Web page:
come to consider war as unavoidable and even desirable."
Signed among others by:
Rabindranath Tagore (India), Martin Buber (Germany),
Bertrand Russell (England), Albert Einstein (Germany),
C.F. Andrews (India), Norman Angell (England), Henri
Barbusse (France), A. Mendelssohn-Bartholdy (Germany),
Annie Besant (India), Edward Carpenter (England), Miguel
de Unamuno (Spain), Georges Duhamel (France), August
Forel (Switzerland), Kurt Hiller (Germany), Toyohiko
Kagawa (Japan), George Lansbury, M.P. (England), Arthur
Ponsonby (England), Emanuel Radl (Czechoslovakia),
Leonhard Ragaz (Switzerland), Lajpat Rai (India), Romain
Rolland (France), Fritz von Unruh (Germany), Paul Loebe
(Germany), H.G. Wells (England)
From the Manifesto against
Conscription and the Military Training of Youth 1930
"Conscription subjects individual personalities to
militarism. It is a form of servitude.
That nations routinely tolerate it, is just one more
proof of its debilitating influence.
Military training is schooling of body and spirit in the
art of killing. Military training is
education for war. It is the perpetuation of war spirit.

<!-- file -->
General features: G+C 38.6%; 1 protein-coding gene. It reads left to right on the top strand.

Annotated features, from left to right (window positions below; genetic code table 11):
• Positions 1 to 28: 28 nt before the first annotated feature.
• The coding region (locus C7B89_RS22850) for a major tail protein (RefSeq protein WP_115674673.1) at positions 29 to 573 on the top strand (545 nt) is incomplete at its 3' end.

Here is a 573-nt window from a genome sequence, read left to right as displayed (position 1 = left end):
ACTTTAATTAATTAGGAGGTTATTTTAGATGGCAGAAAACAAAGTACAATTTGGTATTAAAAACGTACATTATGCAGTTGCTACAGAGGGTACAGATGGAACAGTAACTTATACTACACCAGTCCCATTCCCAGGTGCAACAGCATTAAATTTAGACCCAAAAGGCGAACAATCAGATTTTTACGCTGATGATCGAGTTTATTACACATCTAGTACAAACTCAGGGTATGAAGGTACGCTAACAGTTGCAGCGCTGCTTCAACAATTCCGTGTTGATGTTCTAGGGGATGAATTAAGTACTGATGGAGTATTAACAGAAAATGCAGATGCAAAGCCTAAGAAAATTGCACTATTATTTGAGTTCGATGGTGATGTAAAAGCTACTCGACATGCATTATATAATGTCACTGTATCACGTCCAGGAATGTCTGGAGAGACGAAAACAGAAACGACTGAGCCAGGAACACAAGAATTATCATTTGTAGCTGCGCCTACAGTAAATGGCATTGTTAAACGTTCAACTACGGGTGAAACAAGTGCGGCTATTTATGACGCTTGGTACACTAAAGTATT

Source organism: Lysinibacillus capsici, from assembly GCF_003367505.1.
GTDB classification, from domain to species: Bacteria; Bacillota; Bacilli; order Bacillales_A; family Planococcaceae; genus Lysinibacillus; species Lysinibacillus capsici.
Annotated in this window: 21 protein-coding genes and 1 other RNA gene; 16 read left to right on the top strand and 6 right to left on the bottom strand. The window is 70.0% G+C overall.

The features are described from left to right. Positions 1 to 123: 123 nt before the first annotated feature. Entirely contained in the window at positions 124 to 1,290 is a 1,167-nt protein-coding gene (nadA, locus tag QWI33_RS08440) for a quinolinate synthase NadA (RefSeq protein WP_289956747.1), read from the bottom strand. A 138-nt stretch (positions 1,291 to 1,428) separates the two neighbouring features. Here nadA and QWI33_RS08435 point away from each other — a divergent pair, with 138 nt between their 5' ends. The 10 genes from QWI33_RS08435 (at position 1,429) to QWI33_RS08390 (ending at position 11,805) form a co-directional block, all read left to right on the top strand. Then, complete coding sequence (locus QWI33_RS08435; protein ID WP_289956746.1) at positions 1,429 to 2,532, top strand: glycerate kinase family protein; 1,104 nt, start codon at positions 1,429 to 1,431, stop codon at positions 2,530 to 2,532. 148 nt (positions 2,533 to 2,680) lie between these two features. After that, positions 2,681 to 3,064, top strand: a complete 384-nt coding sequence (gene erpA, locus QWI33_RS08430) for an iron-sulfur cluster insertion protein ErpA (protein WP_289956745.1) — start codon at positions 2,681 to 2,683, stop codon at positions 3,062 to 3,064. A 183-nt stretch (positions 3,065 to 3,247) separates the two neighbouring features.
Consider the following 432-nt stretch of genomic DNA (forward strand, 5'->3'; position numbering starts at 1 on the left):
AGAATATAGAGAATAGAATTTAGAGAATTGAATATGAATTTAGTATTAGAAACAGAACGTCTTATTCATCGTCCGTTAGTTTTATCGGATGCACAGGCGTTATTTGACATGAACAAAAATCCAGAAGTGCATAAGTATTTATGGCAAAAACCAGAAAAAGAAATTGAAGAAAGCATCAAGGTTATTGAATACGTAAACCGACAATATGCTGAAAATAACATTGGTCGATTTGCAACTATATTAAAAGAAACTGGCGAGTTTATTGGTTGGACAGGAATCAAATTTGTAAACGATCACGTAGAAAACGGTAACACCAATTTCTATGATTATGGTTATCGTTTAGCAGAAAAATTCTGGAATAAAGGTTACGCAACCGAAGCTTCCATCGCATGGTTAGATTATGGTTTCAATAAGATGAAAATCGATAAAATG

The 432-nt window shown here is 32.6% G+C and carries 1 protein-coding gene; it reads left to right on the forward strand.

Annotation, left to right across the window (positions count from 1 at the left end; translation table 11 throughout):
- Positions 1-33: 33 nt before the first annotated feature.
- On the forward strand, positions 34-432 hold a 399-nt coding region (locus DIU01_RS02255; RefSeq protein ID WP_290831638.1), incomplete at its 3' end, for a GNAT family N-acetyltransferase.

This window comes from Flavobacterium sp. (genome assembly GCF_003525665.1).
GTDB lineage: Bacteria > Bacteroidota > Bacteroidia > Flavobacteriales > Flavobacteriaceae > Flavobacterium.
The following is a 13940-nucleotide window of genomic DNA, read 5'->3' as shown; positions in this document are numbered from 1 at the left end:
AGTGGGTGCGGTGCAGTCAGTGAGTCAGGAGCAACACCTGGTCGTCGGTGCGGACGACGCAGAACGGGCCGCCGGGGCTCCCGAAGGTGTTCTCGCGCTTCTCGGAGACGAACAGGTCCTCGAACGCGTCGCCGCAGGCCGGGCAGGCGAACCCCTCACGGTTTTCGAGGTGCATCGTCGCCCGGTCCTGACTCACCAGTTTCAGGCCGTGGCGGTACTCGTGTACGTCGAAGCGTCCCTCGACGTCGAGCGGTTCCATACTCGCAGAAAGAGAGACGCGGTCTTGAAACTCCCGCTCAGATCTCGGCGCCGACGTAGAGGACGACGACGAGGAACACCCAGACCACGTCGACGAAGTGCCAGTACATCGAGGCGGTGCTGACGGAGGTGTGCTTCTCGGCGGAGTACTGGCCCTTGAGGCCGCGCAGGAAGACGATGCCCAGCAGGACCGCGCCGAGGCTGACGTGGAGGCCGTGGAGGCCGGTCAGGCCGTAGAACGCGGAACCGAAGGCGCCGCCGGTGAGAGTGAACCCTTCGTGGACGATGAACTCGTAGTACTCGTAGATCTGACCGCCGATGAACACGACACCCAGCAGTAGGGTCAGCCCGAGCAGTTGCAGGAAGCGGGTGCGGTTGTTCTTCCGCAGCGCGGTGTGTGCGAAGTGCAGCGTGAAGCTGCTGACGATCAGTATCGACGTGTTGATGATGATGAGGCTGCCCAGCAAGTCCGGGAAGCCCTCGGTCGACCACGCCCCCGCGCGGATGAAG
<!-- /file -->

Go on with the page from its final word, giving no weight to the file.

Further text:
It hinders the development of the desire for peace."
Signed among others by:
Thomas Mann (Germany), Sigmund Freud (Austria), Stefan
Zweig (Austria), Jane Addams (U.S.A.), Albert Einstein
(Germany), Tolstoy's collaborators Pavel Birukov
(Switzerland, originally Russia) and Valentin Bulgakov
(Russia), John Dewey (U.S.A.), August Forel
(Switzerland), Arvid Jaernefelt (Finland), Toyohiko
Kagawa (Japan), Selma Lagerloef (Sweden), Judah Leon
Magnes (Palestine), Ludwig Quidde (Germany), Emanuel
Radl (Czechoslovakia), Leonhard Ragaz (Switzerland),
Romain Rolland (France), Bertrand Russell (England),
Henriette Roland Holst (Netherlands), Upton Sinclair
(U.S.A.), Rabindranath Tagore (India), H.G. Wells